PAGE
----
Example Three: “I just want to remind everyone that when I say it’s worktime, it’s not a good time to start a conversation. I’m looking for people to move quickly into work groups.”
Bottom line: You don’t have the brain-space to be creative – and you can’t afford to be reactive. So memorize a nice, little speech, and if you need to repeat it – or say it louder – or call a student’s name and then repeat the speech, so be it. My tip: start your speech with, “I want to remind everyone that…”
(This reminds me of how, in my first post-college job as a Wedding DJ, we were taught to start every microphoned speech with, “Ladies and Gentlemen, this is [name] from Music-4-You…” – since no one hears the first 10 words of a speech, anyhow.
To see this tool in action, check out this cartoon I created on Goanimate.com.
Seven: Reveal the Personal, Never the Private
Your rapport with students depends on them feeling a bit connected to your persona. It is not, however, an equal relationship, and no matter how grown up they act, students are children. Think of them as brilliant babies. Don’t tell them anything you wouldn’t want plastered on a billboard. They will do so.
Eight: Give the Benefit of the Doubt
You will be played. You will be taken advantage of. Your good nature will allow students to “get away” with things. And though you will not intentionally “let students get away with things,” no student’s life has ever been transformed by a teacher whose main goal was to be right, catch him in the act, or prove a point. At times, embrace being a loving, supportive, nurturing sucker – one that students might feel shameful to disappoint – not because you’re naive. Because you’re good.
Nine: Have Great Policies and Know What They Are
Nothing depletes your credibility and energy like not knowing what the response is for various actions. Write up a very thorough “class guide” for the Second Day of Class (stay tuned for a post on the First and Second Day of Class). Know the rules. Be sure they’re firm and fair.
Ten: Find and Eradicate Catch 22s.
Nothing is more debilitating to a teacher than a catch 22. Catch 22s can make you feel like a fool, they can knock your confidence, they can make you feel like you have no integrity. But it’s not your fault – it’s a catch 22.
Example 1: A project requires students to work in groups, but a student misses a day.
Q: Upon the students’ return, does s/he rejoin the group that has already gone ahead, possibly being lost and disrupting workflow…or does he do a different task, and lose out on the benefit of the group work?
Example 2: A student forgets to study for a quiz.
The student has struggled in the past. If she takes the quiz now, it will be a humiliating failure for her, and content-learning will be lost. If she takes it later, she has an advantage over the other students.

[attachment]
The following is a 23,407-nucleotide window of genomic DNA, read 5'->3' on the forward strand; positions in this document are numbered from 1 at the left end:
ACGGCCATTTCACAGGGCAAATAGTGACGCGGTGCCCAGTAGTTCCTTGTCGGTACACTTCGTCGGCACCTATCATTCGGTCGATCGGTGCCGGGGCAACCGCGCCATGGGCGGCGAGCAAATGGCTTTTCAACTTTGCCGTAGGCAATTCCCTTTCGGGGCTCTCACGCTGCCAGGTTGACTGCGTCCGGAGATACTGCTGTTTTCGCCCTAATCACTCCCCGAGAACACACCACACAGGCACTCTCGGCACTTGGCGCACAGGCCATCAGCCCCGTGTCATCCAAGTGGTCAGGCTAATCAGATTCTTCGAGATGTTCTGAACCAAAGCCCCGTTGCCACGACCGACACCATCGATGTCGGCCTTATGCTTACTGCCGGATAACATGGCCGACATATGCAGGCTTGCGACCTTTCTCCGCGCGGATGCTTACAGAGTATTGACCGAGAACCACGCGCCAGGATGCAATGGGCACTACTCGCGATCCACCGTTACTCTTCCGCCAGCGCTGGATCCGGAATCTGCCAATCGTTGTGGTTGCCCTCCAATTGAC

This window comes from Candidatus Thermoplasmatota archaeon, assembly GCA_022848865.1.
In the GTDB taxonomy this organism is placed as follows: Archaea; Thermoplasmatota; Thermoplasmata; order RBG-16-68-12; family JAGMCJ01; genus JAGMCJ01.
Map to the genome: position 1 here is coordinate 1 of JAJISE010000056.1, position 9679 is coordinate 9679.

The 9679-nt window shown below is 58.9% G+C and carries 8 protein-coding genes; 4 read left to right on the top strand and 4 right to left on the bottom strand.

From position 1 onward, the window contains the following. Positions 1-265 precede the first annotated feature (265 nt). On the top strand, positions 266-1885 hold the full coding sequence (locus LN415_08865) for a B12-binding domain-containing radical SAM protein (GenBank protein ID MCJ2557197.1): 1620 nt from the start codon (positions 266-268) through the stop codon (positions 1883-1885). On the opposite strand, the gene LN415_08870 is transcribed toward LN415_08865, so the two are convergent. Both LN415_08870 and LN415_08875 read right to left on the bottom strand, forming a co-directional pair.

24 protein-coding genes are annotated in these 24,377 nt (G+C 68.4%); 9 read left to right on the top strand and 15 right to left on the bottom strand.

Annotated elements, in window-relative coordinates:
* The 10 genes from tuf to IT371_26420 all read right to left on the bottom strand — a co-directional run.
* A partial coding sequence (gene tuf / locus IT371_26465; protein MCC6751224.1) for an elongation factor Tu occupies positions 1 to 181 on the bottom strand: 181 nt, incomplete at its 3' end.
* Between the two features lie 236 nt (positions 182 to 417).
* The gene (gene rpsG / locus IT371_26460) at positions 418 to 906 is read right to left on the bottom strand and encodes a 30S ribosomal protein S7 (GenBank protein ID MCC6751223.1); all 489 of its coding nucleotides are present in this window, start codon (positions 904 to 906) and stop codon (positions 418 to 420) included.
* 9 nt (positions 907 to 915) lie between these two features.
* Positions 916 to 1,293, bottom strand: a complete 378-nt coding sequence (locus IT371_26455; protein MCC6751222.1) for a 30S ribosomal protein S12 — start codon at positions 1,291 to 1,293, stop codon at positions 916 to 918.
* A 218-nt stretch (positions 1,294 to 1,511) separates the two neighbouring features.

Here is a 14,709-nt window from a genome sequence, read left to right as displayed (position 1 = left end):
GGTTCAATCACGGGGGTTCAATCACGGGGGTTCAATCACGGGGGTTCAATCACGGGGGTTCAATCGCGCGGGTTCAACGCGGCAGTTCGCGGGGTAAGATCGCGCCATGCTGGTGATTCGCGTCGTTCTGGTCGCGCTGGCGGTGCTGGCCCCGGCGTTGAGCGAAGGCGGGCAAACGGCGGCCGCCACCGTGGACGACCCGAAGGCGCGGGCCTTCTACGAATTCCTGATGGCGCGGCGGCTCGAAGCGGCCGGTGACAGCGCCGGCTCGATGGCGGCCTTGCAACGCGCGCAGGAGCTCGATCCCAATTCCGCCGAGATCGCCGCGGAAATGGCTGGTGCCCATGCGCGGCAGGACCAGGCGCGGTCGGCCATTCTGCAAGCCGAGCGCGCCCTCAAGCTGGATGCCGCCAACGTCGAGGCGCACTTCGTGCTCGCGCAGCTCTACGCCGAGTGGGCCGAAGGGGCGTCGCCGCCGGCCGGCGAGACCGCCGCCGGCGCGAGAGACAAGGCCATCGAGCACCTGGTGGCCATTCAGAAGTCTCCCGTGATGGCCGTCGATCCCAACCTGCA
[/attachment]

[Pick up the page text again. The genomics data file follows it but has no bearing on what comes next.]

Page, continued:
Q: Do you offer an extension with a built in penalty? Do you insist she take the quiz, but allow a re-take where you average the scores?
Example 3: At the end of class, a student is slowly packing his things.
Q: If you leave him in the room, he is unsupervised in a classroom – against school policy. If you wait, you will be late for class. If you rush him/her, you will likely not accomplish anything.
What do you do?
Not-quite-an-answer: In every case, decide, in advance, how you handle these things. Whatever you come up with, flawed as it is, it’s less stressful and harmful – and more creative in its scope — than suffering through that catch-22 again, unprepared, again. And again.
Suggestion to Example 1: As you design the group lesson, build into each day what absent students’ roles will be so you won’t be surprised. Whatever you chose will be fine. Just don’t make yourself choose on the spot.
Suggestion to Case 2: Have an a-priori policy that a student who declines to take a quiz can retake it with a 15 percent penalty. It is recorded as a zero. This – and other policies that allow choice – often aid students in feeling responsible for their grades.
Suggestion to Case 3: The first time, you’ll have to stick it out and be late. The second time, set up an appointment to help the student plan the class “exit” – with rules such as: no conversations with classmates until the desk is cleared and the bag is packed.
Conclusion: Of course, it took me 12 years to develop these principles. I’m not sure I could have “known them” in my first year. But hey, we believe that education and reflection can accelerate personal growth, right? So if they are helpful to you, great. As for me, I hope that If I reflect on them a little bit each day, by teaching-year number-24, I’ll have ten fewer things to worry about.
For 10 Things to Remember at the End of the School Year: Click Here.